Another beloved health fad that has taken off, especially in the yogurt industry. To think it all started with that simple Activia commercial which would replace the actor's stomach with a fit lean belly dancing body once they ate their oh so magical yogurt.
Let's start with what probiotics are:
Probiotics are bacteria. We all have bacteria in our gut and some of them are good and some of them are bad. The goal of a probiotic is to add a whole bunch of the happy bacteria to hopefully over power the bad ones and improve your digestion.
Do they really do this though? The answer is sort-of. The research is very mixed on the effectiveness of probiotics. They seem to provide some mild benefits in those that have recently had surgery, chemo therapy or powerful antibiotics which have eliminated the bacteria in their gut, but there is little to no proof that probiotics help out the general population, or those with irritable stomachs.
But companies always have to take the health claims to crazy levels or how else are they going to convince you to buy their product?
Take Danon for instance. This company has been through the ringer more than once with class action law suits for posting ridiculous claims on their products that were not even remotely true! The most recent example was the super boost their yogurt would give your immune system. Turns out the research they used was funded by their own company and inconclusive, yet they managed to find a few obscure lines in the conclusions that they could twist around to prove their point.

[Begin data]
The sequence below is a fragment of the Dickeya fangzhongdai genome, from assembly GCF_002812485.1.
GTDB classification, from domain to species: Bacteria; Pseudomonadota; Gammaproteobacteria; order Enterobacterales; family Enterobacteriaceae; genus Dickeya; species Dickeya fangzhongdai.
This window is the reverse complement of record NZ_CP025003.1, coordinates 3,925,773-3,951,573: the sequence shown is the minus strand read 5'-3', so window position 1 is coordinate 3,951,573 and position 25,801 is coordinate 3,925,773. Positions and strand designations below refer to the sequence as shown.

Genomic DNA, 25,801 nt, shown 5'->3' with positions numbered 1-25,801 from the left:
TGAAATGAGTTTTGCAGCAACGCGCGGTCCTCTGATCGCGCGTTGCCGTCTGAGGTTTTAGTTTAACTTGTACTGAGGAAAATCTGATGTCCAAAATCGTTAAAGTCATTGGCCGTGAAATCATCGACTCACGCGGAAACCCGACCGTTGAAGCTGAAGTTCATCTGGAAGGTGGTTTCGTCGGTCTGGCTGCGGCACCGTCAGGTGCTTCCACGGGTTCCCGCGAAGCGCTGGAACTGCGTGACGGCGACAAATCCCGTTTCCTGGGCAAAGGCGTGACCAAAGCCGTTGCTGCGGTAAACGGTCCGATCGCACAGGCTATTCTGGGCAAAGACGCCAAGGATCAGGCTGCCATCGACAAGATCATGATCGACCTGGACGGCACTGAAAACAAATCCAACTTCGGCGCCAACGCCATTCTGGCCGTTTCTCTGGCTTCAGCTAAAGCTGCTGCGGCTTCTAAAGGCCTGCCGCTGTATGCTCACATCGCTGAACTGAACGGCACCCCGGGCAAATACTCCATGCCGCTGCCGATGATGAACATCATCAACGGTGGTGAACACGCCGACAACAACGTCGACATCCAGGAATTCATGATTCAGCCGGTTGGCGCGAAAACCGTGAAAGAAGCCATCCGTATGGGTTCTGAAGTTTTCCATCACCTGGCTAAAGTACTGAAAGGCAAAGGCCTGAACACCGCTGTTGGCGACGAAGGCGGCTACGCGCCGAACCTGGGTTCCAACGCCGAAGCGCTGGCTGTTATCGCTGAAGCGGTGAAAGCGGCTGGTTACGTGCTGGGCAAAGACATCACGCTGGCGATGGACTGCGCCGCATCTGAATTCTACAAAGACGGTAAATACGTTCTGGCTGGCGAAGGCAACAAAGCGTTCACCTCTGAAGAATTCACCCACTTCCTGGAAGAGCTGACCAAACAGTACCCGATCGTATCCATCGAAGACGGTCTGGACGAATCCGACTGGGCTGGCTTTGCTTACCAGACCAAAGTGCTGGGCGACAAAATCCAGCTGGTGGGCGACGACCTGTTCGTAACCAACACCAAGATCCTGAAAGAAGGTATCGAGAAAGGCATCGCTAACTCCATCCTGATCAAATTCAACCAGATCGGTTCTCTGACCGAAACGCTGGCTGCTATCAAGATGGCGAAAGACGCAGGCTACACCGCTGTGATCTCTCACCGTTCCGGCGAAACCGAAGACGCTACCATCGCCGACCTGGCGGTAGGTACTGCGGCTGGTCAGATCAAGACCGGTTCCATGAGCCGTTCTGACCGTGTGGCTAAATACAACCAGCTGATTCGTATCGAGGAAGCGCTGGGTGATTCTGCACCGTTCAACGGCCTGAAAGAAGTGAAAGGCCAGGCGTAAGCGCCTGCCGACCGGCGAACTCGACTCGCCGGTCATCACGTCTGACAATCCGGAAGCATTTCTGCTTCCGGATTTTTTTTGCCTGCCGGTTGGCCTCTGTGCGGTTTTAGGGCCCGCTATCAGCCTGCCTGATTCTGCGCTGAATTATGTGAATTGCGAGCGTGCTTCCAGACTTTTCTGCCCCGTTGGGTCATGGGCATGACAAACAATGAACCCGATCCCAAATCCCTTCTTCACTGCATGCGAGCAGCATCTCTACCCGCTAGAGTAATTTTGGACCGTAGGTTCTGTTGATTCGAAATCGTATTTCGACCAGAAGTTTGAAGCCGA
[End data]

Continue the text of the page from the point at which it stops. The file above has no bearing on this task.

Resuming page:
So probioitic yogurts are not the magical super dairy we thought. But what could be so terrible about eating them?
Think about it....how do you keep an excessive amount of bacteria alive in a container that is already harbouring a large amount of bacteria to begin with? That's right folks; yogurt is already a probiotic because they use bacteria to make it!
The answer is: Load it up with sugar! Bacteria love sugar after all! Next time you are in the store, compare your favourite probiotic yogurt to the regular yogurt and just see how much sugar is in them. Most of the probiotics out there are like desserts in a cup.
So to summarize:
1) The benefits of probiotics on the general population and those with mild stomach issues is somewhere between inconclusive and nonexistent.
2) Claims on probiotics are often blown out of proportion and likely cannot be applied to you.
3) Probiotics cost more money, generally are higher in calories and higher in sugar.
It's your money, you certainly can spend it as you please, just be aware that you may be wasting it on a product you don't really need.
Below I have posted a video from comedian Sarah Haskins. She does a series of webisodes called "Target Women" all about the ridiculous marketing directed at women. This is the episode on yogurt and it makes me laugh every time I watch it. WARNING- some swearing in the clip.